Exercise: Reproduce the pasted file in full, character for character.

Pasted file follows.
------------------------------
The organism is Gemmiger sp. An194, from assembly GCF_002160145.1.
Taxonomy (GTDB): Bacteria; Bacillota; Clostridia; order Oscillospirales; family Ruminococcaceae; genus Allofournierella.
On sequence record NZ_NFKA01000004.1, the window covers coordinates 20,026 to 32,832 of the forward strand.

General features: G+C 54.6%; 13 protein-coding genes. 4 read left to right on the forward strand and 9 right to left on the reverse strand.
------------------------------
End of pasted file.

The organism is Gemmiger sp. An194, from assembly GCF_002160145.1.
Taxonomy (GTDB): Bacteria; Bacillota; Clostridia; order Oscillospirales; family Ruminococcaceae; genus Allofournierella.
On sequence record NZ_NFKA01000004.1, the window covers coordinates 20,026 to 32,832 of the forward strand.

General features: G+C 54.6%; 13 protein-coding genes. 4 read left to right on the forward strand and 9 right to left on the reverse strand.